If we want cleaner cars, a gasoline tax is the way to go. Car producers will experiment with a variety of techniques in an attempt to find the cheapest way to reduce gasoline usage. We'll also get responses from consumers, who move closer to work, carpool, and find other ways to reduce fuel usage (thereby reducing pollution). Government subsidies for new car technologies make as much sense as subsidies for, say, new MP3 players or new vacuum cleaners--that is to say, they make no sense at all. Markets are great at technological innovation; rather than ramming one form of innovation down our throats, why not give everyone the incentive to innovate in a variety of ways until we find the best solutions?

Nashville Bike Share--Will It Be Berry Bikes All Over Again?

Personal stuff has kept me from blogging recently; I've just been too busy. I hope to slowly get back into things over the next few weeks.

Nashville has started a bicycle program called Nashville Bike Share to encourage people to ride bicycles rather than drive. My first thought upon hearing this was "This will be the Berry Bikes disaster all over again". In 1998 Berry College's student government placed bicycles around campus; anyone who wanted to use one could hop on and ride it to class for zero price. As detailed by Frank Stephenson and Daniel Alban in this Freeman article, it didn't turn out very well. Riders treated the bicycles poorly, and within weeks they were unusable. Why? They were common property; because everyone owned them, no one owned them, and because no one owned them, no one had an incentive to take care of them. No individual bore a significant portion of the costs of damage to a bicycle. This is the classic Tragedy of the Commons. The program was eventually abandoned.

I don't think the Nashville Bike Share will end up faring quite so poorly. Riders must check out the bicycles and return them to the checkout one hour before the checkout location closes, and hefty late fees are assessed if riders fail to do so. I don't see anything on the site about fees for damage to the bicycles, but with the riders being individually identifiable, simple legal remedies should work. It will ultimately come down to how diligent the bike share workers are in chasing down bicycle abusers. This is a huge improvement on the Berry Bikes.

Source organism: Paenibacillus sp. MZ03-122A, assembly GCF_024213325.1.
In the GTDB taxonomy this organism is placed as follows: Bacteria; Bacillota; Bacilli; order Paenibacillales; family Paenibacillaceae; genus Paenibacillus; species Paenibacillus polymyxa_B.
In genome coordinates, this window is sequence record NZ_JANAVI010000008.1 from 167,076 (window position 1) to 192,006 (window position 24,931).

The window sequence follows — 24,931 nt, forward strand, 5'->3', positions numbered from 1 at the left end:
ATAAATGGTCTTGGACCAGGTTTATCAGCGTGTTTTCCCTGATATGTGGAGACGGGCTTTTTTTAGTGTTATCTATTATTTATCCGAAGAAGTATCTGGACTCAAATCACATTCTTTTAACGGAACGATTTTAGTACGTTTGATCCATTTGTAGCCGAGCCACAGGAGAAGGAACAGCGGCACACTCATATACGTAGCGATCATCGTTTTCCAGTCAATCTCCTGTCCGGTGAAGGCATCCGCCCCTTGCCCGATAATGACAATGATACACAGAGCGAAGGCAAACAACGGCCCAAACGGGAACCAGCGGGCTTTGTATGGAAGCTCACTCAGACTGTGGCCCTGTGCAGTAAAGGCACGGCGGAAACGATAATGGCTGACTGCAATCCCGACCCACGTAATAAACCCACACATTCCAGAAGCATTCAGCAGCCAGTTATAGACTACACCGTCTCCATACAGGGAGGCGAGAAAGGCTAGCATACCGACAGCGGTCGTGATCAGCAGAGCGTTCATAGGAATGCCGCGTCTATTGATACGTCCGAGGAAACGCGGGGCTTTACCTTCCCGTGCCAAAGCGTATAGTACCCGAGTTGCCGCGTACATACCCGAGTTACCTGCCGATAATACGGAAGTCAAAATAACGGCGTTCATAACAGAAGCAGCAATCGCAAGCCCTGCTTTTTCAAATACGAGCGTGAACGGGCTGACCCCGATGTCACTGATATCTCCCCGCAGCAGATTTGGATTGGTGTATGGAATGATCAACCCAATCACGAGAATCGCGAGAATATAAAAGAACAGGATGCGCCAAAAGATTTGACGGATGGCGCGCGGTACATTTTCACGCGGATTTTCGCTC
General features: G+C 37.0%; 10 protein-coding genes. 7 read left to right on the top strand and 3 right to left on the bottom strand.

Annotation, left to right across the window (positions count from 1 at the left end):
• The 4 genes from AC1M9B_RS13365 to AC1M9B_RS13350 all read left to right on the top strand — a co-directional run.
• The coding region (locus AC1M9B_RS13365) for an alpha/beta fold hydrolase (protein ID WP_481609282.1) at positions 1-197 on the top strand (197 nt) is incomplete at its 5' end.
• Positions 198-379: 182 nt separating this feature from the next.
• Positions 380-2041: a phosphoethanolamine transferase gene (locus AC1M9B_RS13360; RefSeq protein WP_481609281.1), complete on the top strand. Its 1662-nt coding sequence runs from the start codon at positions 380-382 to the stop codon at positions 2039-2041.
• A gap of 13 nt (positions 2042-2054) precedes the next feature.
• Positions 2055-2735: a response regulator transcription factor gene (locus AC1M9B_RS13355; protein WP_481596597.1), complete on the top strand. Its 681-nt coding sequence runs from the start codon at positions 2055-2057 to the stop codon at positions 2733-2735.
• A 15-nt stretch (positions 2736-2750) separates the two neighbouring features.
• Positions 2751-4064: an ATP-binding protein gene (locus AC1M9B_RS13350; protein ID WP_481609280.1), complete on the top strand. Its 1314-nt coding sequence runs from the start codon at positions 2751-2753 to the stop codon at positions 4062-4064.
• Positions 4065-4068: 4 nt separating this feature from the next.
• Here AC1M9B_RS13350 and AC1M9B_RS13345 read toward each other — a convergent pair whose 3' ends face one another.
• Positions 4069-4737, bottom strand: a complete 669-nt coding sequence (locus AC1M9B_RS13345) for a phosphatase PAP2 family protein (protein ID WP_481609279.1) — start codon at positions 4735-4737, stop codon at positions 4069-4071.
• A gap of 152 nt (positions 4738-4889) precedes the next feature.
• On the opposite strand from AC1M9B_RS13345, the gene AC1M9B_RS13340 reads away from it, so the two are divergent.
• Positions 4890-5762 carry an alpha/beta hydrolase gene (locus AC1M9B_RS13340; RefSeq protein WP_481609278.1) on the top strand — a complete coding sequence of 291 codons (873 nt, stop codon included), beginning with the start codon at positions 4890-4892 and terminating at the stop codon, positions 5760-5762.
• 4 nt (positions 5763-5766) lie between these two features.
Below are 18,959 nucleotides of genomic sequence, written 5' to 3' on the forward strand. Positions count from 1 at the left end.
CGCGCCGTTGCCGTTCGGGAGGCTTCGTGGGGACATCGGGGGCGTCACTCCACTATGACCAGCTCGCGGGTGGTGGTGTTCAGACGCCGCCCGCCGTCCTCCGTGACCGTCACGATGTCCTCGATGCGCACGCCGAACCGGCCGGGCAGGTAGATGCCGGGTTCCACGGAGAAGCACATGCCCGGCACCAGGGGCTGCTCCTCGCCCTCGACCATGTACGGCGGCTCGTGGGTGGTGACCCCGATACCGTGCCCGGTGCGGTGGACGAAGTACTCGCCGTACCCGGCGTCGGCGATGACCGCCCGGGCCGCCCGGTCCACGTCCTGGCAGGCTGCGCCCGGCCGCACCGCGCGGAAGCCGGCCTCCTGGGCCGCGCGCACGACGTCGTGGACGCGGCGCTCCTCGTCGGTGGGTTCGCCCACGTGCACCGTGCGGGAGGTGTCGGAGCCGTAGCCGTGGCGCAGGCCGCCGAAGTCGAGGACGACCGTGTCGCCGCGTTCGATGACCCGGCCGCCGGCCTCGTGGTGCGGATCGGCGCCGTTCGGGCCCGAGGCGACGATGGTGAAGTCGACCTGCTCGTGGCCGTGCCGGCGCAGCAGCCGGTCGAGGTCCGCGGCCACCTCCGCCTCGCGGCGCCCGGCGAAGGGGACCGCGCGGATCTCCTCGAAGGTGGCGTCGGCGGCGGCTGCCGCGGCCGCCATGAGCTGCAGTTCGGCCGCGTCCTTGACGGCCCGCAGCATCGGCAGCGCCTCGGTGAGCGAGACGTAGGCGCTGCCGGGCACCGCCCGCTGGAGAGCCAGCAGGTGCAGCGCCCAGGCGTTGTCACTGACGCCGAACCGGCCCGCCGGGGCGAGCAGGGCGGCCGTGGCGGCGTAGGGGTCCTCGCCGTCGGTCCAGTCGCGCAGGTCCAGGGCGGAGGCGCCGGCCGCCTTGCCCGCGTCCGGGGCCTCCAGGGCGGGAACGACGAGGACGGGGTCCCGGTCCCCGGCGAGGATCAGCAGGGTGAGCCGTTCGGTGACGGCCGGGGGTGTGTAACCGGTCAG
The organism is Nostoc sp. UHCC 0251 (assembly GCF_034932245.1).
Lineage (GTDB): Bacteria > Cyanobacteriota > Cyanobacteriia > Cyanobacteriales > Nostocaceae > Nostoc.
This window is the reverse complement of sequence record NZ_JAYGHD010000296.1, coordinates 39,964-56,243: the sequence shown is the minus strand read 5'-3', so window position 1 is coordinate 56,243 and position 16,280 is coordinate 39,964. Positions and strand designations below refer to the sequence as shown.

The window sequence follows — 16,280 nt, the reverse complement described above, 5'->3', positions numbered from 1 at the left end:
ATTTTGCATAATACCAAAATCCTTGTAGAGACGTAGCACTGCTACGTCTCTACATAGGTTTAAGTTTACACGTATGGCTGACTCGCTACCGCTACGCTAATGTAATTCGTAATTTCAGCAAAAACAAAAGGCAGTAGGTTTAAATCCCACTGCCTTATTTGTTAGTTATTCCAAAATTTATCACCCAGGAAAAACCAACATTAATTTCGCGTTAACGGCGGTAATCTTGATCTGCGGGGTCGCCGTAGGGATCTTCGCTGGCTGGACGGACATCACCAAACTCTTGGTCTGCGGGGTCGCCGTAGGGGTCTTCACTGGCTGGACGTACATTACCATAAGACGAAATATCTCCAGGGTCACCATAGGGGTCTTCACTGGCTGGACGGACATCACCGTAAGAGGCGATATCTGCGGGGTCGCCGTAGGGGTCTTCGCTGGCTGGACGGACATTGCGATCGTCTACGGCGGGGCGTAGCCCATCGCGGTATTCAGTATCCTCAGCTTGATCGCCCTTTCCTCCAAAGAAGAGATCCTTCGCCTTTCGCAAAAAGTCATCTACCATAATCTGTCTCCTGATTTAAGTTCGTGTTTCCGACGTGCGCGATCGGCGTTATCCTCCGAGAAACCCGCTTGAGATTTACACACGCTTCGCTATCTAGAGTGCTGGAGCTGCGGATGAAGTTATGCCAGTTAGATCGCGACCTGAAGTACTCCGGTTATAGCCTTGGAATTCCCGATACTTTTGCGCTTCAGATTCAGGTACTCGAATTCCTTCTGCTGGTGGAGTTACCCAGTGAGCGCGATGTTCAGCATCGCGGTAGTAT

Does this mean the program is a good idea? It's hard to say. On the one hand, if there is sufficient demand for bicycles for rent, then it should be profitable for someone to provide those bicycles. The fact that no one is doing so suggests that this is not a wise use of government funds (I'm guessing it's a government program--it doesn't actually say so on the site, so I'm not sure, and in any case, it could also be a poor use of private charitable funds). On the other hand, if there are unpriced negative externalities from non-bicycle transportation (air pollution and congestion from cars, for example) then more bicycle use could be efficient. If that is the case, however, then it makes more sense to raise the gasoline tax, since that allows individuals to find the lowest-cost ways of reducing externalities. 

Wednesday, June 16, 2010

The Economics of Information Security

I have uploaded a paper that I've just finished that surveys the literature on the economics of information. It discusses malware, botnets, and other attacks, and the defenses against them.

Frankly, I think it's pretty dry stuff. I initially thought it was going to be about encryption and online retail security, but it seems there's not a lot of economics there, and that particular problem is mostly solved.